Thursday, September 2, 2010
Adapted from Blueberry Scones @ Cook's Illustrated
It is important to work the dough as little as possible—work quickly and knead and fold the dough only the number of times called for. The butter should be frozen solid before grating. In hot or humid environments, chill the flour mixture and work bowls before use. While the recipe calls for 2 whole sticks of butter, only 10 tablespoons are actually used (see step 1). If fresh berries are unavailable, an equal amount of frozen berries (do not defrost) can be substituted. An equal amount of raspberries, blackberries, or strawberries can be used in place of the blueberries. Cut larger berries into 1/4- to 1/2-inch pieces before incorporating.
- 2 sticks unsalted butter, (16 Tablespoons) frozen whole (see note above)
- 1 1/2 cups fresh blueberries or any other fresh or frozen berry that you may have on hand (see note above)
- 1/2 cup white chocolate chips (optional)
- 1/2 cup whole milk
- 1/2 cup sour cream
- 2 cups unbleached all-purpose flour, plus additional for work surface
- 1/2 cup granulated sugar
- 2 teaspoons baking powder
- 1/4 teaspoon baking soda
- 1/2 teaspoon salt
- 1 teaspoon grated lemon zest
- Course sugar for sprinkling on top
1. Adjust an oven rack to middle position and heat oven to 425 degrees. Line a baking sheet with parchment paper.
2. Score and remove half of the wrapper from each stick of frozen butter. Grate the unwrapped ends on large holes of box grater (you should grate total of 8 tablespoons). Place grated butter in freezer until needed. Melt 2 tablespoons of remaining ungrated butter and set aside. Save remaining 6 tablespoons butter for another use. Place blueberries and white chocolate chips in freezer until needed.Whisk together milk and sour cream in medium bowl; refrigerate until needed.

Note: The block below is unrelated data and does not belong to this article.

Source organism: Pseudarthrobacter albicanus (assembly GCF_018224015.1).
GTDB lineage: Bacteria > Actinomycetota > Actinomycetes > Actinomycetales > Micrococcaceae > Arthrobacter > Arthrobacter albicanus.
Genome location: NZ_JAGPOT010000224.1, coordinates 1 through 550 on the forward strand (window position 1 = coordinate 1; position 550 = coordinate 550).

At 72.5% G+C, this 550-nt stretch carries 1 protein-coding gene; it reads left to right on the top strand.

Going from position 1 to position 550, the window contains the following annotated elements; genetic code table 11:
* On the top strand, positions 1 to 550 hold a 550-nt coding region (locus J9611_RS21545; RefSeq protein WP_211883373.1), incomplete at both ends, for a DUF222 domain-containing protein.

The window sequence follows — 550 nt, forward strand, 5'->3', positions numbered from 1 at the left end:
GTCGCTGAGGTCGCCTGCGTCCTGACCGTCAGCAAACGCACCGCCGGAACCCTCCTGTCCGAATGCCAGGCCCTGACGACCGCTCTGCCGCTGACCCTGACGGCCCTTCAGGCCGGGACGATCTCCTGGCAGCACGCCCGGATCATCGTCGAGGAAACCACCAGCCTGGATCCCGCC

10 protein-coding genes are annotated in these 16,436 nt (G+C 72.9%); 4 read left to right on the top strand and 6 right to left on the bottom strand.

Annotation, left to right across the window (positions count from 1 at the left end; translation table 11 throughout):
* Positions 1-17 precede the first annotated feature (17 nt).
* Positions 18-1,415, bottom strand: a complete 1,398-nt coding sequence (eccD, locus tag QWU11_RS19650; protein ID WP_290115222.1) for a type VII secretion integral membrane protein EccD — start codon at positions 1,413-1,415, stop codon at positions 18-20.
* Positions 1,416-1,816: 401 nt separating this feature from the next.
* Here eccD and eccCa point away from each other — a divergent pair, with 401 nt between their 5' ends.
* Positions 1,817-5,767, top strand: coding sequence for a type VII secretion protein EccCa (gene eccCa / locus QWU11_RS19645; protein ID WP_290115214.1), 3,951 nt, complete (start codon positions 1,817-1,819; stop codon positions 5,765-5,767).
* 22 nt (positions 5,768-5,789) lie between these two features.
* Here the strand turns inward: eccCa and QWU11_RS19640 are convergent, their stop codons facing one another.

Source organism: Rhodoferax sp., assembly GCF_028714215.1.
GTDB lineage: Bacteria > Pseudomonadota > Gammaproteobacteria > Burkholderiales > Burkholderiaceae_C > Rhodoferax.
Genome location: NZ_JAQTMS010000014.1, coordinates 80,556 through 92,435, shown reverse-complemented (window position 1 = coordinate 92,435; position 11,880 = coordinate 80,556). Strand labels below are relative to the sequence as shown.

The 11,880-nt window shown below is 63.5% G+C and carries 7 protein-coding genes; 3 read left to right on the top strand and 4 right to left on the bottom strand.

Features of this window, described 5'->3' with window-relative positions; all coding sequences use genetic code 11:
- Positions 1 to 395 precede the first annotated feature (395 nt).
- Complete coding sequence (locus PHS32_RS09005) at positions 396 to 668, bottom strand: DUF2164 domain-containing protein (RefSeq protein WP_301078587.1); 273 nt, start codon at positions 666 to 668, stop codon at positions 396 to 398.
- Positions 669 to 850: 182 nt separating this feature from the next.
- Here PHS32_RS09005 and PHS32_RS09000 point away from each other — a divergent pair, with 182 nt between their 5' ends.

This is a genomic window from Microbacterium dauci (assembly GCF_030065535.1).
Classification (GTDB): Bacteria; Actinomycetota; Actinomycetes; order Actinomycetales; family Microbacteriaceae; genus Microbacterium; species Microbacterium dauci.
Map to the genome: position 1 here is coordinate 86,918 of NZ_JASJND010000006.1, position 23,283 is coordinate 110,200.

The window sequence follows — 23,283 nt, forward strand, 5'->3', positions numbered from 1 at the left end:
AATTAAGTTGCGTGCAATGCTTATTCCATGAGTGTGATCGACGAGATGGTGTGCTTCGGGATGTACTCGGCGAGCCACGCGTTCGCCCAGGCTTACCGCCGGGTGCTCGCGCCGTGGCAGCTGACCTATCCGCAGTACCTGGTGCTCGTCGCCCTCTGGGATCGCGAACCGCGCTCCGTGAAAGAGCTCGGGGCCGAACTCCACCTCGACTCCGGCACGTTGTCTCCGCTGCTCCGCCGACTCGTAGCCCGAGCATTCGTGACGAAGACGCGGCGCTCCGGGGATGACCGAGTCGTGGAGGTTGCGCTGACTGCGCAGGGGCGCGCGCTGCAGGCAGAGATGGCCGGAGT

3. Whisk the flour, 1/2 cup sugar, baking powder, baking soda, salt, and lemon zest in medium bowl. Add frozen grated butter to flour mixture and toss with fingers until thoroughly coated. Fold in the chilled milk mixture with a spatula until just combined (do not over mix).
4. Turn the dough and any floury bits onto a well floured work surface. Lightly flour your hands and the dough and knead the dough gently 6-8 times until it just holds together in a ragged ball, adding additional flour as needed to prevent sticking.
5. Roll dough
into approximate 12-inch square. Then fold dough into thirds like a business letter, using bench scraper or metal spatula to release dough if it sticks to counter top. Lift short ends of dough and fold into thirds again to form approximate 4-inch square. Transfer dough to plate lightly dusted with flour and chill in freezer 5 minutes.
6. Transfer dough to floured work surface and roll again into a 12-inch square. Sprinkle blueberries and white chocolate chips evenly over surface of dough, then press down so they are slightly embedded in dough. Using bench scraper or thin metal spatula, loosen dough from work surface. Roll up dough, pressing to form tight log, and pinch the seam closed. Lay seam-side down and press log into 12 by 4-inch rectangle. Using sharp, floured knife, cut rectangle crosswise into 4 equal rectangles. Cut each rectangle diagonally to form 2 triangles.